Klarna to offer ‘pay now’ option ahead of UK regulatory crunch

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Swedish payments company Klarna has unveiled a ‘pay now’ option ahead of a regulatory review on the UK buy now, pay later (BNPL) market.


The group said the new offering will allow customers to pay immediately and in full, wherever Klarna is available, “with the same payment experience whether they choose to pay now or later”.


READ: Klarna transactions soar as US users hit 20mln


Klarna stressed that it’s known in the UK for its BNPL schemes but globally it offers “a wide range of payment and shopping services”, including the ‘pay now’ option.


“We firmly believe that most of the time, people should pay with the money they have, but there are certain times where credit makes sense,” said co-founder and chief executive Sebastian Siemiatkowski.


“In those cases, our BNPL products offer a sustainable and no-cost healthy form of credit – and a much-needed alternative to high-cost credit cards. The changes we are announcing today mean that consumers are fully in control of their payments whether they pay now or pay later.”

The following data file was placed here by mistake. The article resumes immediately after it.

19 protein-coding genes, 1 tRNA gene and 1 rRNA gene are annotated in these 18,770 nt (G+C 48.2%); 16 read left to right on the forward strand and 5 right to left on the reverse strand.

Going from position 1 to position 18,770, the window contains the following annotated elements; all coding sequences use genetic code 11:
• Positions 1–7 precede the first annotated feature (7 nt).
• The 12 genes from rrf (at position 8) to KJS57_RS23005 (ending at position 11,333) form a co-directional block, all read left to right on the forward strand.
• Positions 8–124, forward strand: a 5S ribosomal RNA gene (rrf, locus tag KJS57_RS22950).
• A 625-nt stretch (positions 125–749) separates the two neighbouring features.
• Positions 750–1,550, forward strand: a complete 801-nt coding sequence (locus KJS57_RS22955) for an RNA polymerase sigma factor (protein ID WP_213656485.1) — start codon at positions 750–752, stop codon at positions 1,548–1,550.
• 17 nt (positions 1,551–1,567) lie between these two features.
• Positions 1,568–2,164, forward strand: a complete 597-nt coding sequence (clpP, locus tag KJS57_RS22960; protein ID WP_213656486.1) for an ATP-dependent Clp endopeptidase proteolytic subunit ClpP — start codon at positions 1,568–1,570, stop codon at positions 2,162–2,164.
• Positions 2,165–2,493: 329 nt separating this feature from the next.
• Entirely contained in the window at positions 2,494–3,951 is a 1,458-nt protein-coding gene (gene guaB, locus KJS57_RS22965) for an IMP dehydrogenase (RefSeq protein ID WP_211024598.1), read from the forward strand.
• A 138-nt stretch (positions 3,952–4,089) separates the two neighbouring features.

The Treasury is expected to soon launch new rules for the BNPL market, which has been criticised for making it too easy to pile up debt, especially for younger or low-income users.


“The BNPL market is now too big to overlook, with the use of such products having nearly quadrupled in 2020 to reach GBP2.7bn, according to the City watchdog. Regulation can’t come soon enough,” said Myron Jobson, personal finance campaigner at interactive investor.


“The explosion of this form of lending in recent history underlines the importance of financial education from a young age. While it might be tempting to delay payment – and BNPL adverts can be very enticing and sometimes misleading – it can be a slippery slope into debt.”


“While debt is not inherently bad, knowledge on how to get a handle on it is crucial. BNPL firms should make it crystal clear to customers that they could be referred to debt collectors and their credit scores could be tarnished if they miss payments.”

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